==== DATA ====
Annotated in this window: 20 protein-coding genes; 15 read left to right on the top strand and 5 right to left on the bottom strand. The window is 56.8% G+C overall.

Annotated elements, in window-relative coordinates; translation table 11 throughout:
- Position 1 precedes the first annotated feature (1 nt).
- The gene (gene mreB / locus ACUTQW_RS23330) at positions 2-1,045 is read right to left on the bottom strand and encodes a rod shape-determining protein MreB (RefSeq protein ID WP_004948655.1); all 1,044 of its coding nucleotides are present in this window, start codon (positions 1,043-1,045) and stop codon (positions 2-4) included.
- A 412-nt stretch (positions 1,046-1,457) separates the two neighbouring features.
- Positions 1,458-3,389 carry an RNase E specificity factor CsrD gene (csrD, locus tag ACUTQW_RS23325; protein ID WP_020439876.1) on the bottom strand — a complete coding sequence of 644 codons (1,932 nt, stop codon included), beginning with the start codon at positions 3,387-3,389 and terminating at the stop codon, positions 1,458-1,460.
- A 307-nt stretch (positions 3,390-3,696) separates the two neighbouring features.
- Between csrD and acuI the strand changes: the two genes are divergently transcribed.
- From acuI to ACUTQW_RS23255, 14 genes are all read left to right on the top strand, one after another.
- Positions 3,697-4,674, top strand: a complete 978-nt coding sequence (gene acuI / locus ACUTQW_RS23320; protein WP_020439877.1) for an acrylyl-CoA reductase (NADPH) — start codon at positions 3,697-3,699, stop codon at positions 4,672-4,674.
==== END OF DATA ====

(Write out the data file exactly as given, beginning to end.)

Annotated in this window: 20 protein-coding genes; 15 read left to right on the top strand and 5 right to left on the bottom strand. The window is 56.8% G+C overall.

Annotated elements, in window-relative coordinates; translation table 11 throughout:
- Position 1 precedes the first annotated feature (1 nt).
- The gene (gene mreB / locus ACUTQW_RS23330) at positions 2-1,045 is read right to left on the bottom strand and encodes a rod shape-determining protein MreB (RefSeq protein ID WP_004948655.1); all 1,044 of its coding nucleotides are present in this window, start codon (positions 1,043-1,045) and stop codon (positions 2-4) included.
- A 412-nt stretch (positions 1,046-1,457) separates the two neighbouring features.
- Positions 1,458-3,389 carry an RNase E specificity factor CsrD gene (csrD, locus tag ACUTQW_RS23325; protein ID WP_020439876.1) on the bottom strand — a complete coding sequence of 644 codons (1,932 nt, stop codon included), beginning with the start codon at positions 3,387-3,389 and terminating at the stop codon, positions 1,458-1,460.
- A 307-nt stretch (positions 3,390-3,696) separates the two neighbouring features.
- Between csrD and acuI the strand changes: the two genes are divergently transcribed.
- From acuI to ACUTQW_RS23255, 14 genes are all read left to right on the top strand, one after another.
- Positions 3,697-4,674, top strand: a complete 978-nt coding sequence (gene acuI / locus ACUTQW_RS23320; protein WP_020439877.1) for an acrylyl-CoA reductase (NADPH) — start codon at positions 3,697-3,699, stop codon at positions 4,672-4,674.